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Why A Mammogram Should Be at the Top of Your 2022 To-Do List

New Years prep should also include appointments for all the tests, sis.

Photo by Hush Naidoo Jade Photography on Unsplash

There’s so much good news about breast cancer survival. There’s a celebratory month of pink, breakthrough treatments, endless research, steady trials, improved screening and flush funding. As a result, women who develop breast cancer are having better outcomes, right?

All of these statements are true but not for Black women. It’s not widely publicized, but sisters are losing in the breast cancer war. We are disproportionately dying younger and with more aggressive forms of breast cancer. So if you think you can blow off a mammogram, especially if you’re Black, you’re treading on thin ice. And honestly, you should start mammos younger than you probably thought.

The first experience I had with a young person getting breast cancer was with a close friend. She was only 29, Black, and had no family history. As the years passed I found it heartbreaking each time I heard other stories about friends or people who knew people of color with breast cancer who were younger than 40 — also without family histories in most cases — dying in short order from aggressive forms.

I’d think to myself, how are women supposed to catch this is cancer early if screening guidelines suggest starting at age 45 or 50 (unless you have a qualifying risk factor)? These guideline recommendations also factor into insurance coverage, too. This CDC chart shows the guidelines are, in fact, not uniform.

Here are a few stats to consider as to why there’s an urgent need for Black women to be proactive about their breast health:

It’s not well-known, but Black women have higher incidence of genetic mutations including BRCA 1 and BRCA 2 (the genes most commonly affected in hereditary breast and ovarian cancer).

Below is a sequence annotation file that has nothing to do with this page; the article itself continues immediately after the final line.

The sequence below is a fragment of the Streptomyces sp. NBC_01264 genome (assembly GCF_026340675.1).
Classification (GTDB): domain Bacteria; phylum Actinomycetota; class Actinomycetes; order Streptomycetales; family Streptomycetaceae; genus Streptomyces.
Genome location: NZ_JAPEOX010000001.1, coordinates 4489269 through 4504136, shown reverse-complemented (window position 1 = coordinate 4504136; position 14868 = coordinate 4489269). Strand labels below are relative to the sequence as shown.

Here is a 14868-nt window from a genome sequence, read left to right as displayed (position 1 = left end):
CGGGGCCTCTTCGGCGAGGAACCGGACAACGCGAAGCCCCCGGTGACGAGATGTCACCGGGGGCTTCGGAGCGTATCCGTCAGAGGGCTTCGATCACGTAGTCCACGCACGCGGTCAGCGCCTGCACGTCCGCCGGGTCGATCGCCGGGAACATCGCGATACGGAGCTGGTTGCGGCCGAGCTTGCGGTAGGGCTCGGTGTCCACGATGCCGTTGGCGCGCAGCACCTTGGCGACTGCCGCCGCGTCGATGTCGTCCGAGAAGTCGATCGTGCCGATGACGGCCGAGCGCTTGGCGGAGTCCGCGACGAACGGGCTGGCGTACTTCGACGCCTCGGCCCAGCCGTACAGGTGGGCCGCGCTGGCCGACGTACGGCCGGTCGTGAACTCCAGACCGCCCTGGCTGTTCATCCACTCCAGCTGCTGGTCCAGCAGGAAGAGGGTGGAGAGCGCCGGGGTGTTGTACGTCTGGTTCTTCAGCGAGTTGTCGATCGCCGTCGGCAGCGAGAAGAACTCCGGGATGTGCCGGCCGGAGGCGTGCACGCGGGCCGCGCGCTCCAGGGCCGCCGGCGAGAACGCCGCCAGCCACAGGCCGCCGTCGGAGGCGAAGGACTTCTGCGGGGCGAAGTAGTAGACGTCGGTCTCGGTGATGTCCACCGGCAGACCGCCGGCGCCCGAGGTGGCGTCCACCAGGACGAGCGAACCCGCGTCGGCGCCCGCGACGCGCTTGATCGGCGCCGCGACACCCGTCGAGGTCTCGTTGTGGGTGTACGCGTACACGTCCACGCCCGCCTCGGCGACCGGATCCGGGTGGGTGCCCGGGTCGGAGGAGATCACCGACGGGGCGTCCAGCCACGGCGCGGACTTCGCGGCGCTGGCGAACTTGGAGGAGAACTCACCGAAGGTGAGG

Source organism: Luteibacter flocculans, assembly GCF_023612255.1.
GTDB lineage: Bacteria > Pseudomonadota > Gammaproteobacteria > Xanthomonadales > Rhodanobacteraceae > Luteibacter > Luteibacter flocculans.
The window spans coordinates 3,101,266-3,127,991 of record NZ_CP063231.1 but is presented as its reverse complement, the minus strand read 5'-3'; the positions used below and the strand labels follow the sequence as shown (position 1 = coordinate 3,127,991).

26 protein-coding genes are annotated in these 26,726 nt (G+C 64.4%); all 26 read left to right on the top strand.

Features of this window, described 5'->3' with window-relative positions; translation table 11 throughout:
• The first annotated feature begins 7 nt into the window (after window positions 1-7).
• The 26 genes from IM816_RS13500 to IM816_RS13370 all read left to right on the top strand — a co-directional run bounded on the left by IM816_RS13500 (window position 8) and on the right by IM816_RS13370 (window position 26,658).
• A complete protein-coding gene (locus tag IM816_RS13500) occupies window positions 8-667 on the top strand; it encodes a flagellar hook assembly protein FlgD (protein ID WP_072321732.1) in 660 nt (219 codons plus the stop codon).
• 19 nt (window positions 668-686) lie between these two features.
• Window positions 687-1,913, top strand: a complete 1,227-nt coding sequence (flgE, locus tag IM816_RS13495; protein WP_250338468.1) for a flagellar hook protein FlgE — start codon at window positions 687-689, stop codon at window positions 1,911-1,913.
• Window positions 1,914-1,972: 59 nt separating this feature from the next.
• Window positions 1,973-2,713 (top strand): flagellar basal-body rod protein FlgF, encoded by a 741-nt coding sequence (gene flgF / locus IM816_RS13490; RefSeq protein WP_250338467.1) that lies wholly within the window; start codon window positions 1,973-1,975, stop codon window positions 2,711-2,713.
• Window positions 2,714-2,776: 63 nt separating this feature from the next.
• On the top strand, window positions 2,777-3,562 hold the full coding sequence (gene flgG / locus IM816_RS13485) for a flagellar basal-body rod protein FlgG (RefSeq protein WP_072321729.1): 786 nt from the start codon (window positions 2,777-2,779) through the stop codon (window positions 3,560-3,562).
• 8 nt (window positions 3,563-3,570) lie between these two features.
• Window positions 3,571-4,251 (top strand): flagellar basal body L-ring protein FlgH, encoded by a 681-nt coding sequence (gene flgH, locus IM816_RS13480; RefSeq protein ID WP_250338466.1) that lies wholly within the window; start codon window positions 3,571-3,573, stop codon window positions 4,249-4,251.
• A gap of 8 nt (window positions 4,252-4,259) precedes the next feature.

· Black women have higher death rates from breast cancer than women of other races.

· Black women have a nearly two-fold increase of triple-negative breast cancers, which are highly lethal.

· The Journal of Cancer recently reported that minority women are 72% more likely to be diagnosed with invasive breast cancer under the age of 50, 58% more likely to have advanced breast cancer when diagnosed, and 127% more likely to die under age 50 compared with White women.

These are reasons some researchers are sounding the alarm for Black women to have a breast cancer assessment by age 30. They hope this will give Black women a better shot at early detection and intervention.

“Waiting until 45 or 50 is not good for any woman, but it’s a disaster for women of color and especially for black women,” says study author Debra Monticciolo, MD, the vice chair of the department of radiology and section chief of breast imaging at Baylor Scott and White Medical Centre in Texas.

Identifying risk through genetic counseling and testing is key. Unfortunately, even high-risk Black women are disproportionately not offered these options compared with White ones. Follow-up care is the next, critical piece. While testing is essential to detection, it’s ultimately the follow-up care that will improve outcomes.

Many of us put a lot of things on hold during the Covid-19 pandemic, including checking off the annual mammograms. I was guilty of this, too. Post-Covid trends show this delay has resulted in more patients coming in with later-staged breast cancers.

That said, while disparities in care for Black women won’t be solved overnight, it’s important to talk to your doctor about genetic testing and risk evaluation, get your mammograms, and don’t be afraid to strongly speak up about your options, including participating in clinical trials. All of these actions could save your life.

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Cherie Berkley

Cherie Berkley

Cherie Berkley is an Atlanta-based multimedia journalist. She specializes in health and lifestyle topics. She is a foodie and enjoys exotic travel.

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